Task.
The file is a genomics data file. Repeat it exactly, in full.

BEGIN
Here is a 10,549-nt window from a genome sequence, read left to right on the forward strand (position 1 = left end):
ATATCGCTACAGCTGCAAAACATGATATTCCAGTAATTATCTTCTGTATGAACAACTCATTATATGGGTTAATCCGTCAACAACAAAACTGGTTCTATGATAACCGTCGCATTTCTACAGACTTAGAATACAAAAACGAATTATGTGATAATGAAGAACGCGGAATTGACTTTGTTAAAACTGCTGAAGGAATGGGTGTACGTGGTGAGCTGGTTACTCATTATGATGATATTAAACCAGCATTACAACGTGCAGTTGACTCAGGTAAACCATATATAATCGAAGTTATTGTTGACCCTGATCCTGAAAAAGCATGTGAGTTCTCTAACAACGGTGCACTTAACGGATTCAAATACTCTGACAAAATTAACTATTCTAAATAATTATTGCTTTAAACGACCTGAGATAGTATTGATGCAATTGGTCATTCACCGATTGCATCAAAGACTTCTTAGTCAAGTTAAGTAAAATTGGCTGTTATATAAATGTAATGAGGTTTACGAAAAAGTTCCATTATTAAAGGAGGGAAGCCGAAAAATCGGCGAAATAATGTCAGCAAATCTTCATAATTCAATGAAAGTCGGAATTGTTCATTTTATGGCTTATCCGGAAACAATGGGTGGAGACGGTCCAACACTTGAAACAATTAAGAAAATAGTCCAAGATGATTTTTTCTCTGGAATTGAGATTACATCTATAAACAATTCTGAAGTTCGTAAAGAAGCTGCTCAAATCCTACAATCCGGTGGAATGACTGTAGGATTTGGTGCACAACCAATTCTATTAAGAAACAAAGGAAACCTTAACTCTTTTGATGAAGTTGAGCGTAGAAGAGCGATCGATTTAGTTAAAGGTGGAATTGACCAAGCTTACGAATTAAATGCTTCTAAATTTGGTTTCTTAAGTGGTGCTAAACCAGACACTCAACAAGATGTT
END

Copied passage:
Here is a 10,549-nt window from a genome sequence, read left to right on the forward strand (position 1 = left end):
ATATCGCTACAGCTGCAAAACATGATATTCCAGTAATTATCTTCTGTATGAACAACTCATTATATGGGTTAATCCGTCAACAACAAAACTGGTTCTATGATAACCGTCGCATTTCTACAGACTTAGAATACAAAAACGAATTATGTGATAATGAAGAACGCGGAATTGACTTTGTTAAAACTGCTGAAGGAATGGGTGTACGTGGTGAGCTGGTTACTCATTATGATGATATTAAACCAGCATTACAACGTGCAGTTGACTCAGGTAAACCATATATAATCGAAGTTATTGTTGACCCTGATCCTGAAAAAGCATGTGAGTTCTCTAACAACGGTGCACTTAACGGATTCAAATACTCTGACAAAATTAACTATTCTAAATAATTATTGCTTTAAACGACCTGAGATAGTATTGATGCAATTGGTCATTCACCGATTGCATCAAAGACTTCTTAGTCAAGTTAAGTAAAATTGGCTGTTATATAAATGTAATGAGGTTTACGAAAAAGTTCCATTATTAAAGGAGGGAAGCCGAAAAATCGGCGAAATAATGTCAGCAAATCTTCATAATTCAATGAAAGTCGGAATTGTTCATTTTATGGCTTATCCGGAAACAATGGGTGGAGACGGTCCAACACTTGAAACAATTAAGAAAATAGTCCAAGATGATTTTTTCTCTGGAATTGAGATTACATCTATAAACAATTCTGAAGTTCGTAAAGAAGCTGCTCAAATCCTACAATCCGGTGGAATGACTGTAGGATTTGGTGCACAACCAATTCTATTAAGAAACAAAGGAAACCTTAACTCTTTTGATGAAGTTGAGCGTAGAAGAGCGATCGATTTAGTTAAAGGTGGAATTGACCAAGCTTACGAATTAAATGCTTCTAAATTTGGTTTCTTAAGTGGTGCTAAACCAGACACTCAACAAGATGTT